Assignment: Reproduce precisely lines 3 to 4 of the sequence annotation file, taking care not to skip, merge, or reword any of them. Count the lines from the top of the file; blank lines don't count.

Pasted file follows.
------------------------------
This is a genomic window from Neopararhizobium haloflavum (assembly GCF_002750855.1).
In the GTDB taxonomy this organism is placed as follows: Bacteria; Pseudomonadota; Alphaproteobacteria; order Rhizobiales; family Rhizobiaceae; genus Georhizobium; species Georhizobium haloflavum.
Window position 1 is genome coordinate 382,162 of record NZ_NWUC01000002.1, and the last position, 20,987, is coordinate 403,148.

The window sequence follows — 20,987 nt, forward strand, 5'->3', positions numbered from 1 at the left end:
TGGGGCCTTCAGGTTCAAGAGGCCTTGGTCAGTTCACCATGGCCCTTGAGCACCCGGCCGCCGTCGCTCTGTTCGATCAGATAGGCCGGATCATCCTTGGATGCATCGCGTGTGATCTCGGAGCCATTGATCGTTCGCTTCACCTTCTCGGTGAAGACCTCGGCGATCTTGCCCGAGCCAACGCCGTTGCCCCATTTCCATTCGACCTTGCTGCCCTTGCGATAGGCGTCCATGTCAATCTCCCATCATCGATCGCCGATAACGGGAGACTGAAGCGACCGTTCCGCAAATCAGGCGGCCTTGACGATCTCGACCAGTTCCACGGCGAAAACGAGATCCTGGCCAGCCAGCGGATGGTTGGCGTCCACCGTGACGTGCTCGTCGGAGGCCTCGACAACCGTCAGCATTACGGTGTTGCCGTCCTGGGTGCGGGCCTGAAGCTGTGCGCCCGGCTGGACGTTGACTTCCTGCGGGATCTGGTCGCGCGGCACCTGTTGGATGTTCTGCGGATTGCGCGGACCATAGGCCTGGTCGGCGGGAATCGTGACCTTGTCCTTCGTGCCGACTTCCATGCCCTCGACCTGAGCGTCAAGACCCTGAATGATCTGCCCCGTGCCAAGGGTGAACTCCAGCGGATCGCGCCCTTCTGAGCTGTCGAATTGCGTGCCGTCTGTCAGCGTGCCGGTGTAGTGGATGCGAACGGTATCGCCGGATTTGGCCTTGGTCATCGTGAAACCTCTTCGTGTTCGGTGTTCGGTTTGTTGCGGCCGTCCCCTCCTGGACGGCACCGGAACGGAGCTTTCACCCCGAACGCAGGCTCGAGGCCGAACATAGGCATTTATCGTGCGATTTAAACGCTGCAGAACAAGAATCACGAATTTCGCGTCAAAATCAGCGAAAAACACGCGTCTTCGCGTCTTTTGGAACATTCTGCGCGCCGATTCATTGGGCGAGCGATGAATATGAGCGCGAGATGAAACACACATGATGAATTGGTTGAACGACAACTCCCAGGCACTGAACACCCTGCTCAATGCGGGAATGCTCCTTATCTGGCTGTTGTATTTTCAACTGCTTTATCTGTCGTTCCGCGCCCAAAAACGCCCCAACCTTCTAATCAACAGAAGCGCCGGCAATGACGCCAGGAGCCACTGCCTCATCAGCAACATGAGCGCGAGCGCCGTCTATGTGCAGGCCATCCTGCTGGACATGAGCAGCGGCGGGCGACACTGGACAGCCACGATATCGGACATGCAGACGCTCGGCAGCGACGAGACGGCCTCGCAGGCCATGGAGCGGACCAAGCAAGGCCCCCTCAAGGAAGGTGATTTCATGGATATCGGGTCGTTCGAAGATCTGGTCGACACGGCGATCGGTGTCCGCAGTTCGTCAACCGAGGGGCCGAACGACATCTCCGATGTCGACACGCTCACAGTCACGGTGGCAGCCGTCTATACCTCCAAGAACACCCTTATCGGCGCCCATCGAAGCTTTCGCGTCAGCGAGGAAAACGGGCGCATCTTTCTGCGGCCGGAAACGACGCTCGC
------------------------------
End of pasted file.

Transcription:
Window position 1 is genome coordinate 382,162 of record NZ_NWUC01000002.1, and the last position, 20,987, is coordinate 403,148.

The window sequence follows — 20,987 nt, forward strand, 5'->3', positions numbered from 1 at the left end: